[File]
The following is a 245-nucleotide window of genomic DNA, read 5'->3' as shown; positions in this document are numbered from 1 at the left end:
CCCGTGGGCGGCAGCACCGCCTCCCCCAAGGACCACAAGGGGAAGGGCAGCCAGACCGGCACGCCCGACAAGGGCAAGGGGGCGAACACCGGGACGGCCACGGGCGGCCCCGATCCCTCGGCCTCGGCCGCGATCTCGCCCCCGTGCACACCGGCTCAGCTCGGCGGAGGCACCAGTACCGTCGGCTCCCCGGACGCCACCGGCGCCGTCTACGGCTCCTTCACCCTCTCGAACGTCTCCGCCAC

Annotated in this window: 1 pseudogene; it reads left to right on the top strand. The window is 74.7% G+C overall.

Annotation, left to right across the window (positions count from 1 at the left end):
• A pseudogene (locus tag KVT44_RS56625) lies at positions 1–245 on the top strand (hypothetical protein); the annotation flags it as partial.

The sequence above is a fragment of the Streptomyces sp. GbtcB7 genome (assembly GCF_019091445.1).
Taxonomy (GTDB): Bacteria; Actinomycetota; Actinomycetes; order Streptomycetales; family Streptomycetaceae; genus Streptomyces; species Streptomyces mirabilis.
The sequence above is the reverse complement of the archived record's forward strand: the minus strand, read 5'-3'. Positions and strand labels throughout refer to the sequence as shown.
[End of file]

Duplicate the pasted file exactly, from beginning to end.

The following is a 245-nucleotide window of genomic DNA, read 5'->3' as shown; positions in this document are numbered from 1 at the left end:
CCCGTGGGCGGCAGCACCGCCTCCCCCAAGGACCACAAGGGGAAGGGCAGCCAGACCGGCACGCCCGACAAGGGCAAGGGGGCGAACACCGGGACGGCCACGGGCGGCCCCGATCCCTCGGCCTCGGCCGCGATCTCGCCCCCGTGCACACCGGCTCAGCTCGGCGGAGGCACCAGTACCGTCGGCTCCCCGGACGCCACCGGCGCCGTCTACGGCTCCTTCACCCTCTCGAACGTCTCCGCCAC

Annotated in this window: 1 pseudogene; it reads left to right on the top strand. The window is 74.7% G+C overall.

Annotation, left to right across the window (positions count from 1 at the left end):
• A pseudogene (locus tag KVT44_RS56625) lies at positions 1–245 on the top strand (hypothetical protein); the annotation flags it as partial.

The sequence above is a fragment of the Streptomyces sp. GbtcB7 genome (assembly GCF_019091445.1).
Taxonomy (GTDB): Bacteria; Actinomycetota; Actinomycetes; order Streptomycetales; family Streptomycetaceae; genus Streptomyces; species Streptomyces mirabilis.
The sequence above is the reverse complement of the archived record's forward strand: the minus strand, read 5'-3'. Positions and strand labels throughout refer to the sequence as shown.